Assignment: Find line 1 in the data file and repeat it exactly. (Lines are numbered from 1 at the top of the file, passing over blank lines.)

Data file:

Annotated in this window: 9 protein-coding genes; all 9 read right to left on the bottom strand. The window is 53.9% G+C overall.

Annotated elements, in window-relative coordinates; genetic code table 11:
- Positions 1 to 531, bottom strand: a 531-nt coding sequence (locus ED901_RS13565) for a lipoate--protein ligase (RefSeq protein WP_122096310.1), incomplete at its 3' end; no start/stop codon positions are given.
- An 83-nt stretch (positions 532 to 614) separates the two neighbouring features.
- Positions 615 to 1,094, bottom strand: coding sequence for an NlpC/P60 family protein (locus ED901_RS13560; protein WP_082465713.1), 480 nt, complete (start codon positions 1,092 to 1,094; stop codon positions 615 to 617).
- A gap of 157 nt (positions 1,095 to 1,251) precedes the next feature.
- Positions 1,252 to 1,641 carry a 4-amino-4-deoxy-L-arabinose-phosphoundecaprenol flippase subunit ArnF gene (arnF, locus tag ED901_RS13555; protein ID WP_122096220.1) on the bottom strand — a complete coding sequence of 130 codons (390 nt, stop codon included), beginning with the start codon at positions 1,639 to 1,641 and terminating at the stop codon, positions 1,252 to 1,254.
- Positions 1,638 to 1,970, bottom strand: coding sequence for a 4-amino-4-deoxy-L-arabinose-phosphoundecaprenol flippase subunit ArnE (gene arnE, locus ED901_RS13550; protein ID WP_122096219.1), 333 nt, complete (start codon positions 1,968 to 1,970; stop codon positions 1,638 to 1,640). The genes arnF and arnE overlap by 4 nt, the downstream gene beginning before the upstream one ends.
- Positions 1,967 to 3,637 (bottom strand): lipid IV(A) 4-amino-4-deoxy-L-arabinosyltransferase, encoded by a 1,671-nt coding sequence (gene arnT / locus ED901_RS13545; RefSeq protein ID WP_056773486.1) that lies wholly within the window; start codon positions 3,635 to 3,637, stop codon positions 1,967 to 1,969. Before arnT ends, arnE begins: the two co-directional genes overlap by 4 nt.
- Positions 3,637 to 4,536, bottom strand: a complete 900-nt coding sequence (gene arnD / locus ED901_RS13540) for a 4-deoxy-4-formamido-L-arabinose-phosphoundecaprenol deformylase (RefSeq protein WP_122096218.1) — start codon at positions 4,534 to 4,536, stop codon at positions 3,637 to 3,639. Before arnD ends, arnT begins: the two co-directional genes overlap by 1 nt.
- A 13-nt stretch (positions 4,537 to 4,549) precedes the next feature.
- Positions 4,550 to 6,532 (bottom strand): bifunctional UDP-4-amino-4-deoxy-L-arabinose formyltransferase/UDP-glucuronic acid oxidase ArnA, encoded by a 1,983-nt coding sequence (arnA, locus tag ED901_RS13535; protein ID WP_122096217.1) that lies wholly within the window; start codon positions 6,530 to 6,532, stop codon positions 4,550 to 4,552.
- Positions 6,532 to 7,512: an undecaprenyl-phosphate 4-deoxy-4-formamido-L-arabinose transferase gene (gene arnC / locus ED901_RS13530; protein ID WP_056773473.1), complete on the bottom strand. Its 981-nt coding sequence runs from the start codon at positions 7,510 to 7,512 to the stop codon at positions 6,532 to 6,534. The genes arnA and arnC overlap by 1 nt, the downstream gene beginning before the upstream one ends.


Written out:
Annotated in this window: 9 protein-coding genes; all 9 read right to left on the bottom strand. The window is 53.9% G+C overall.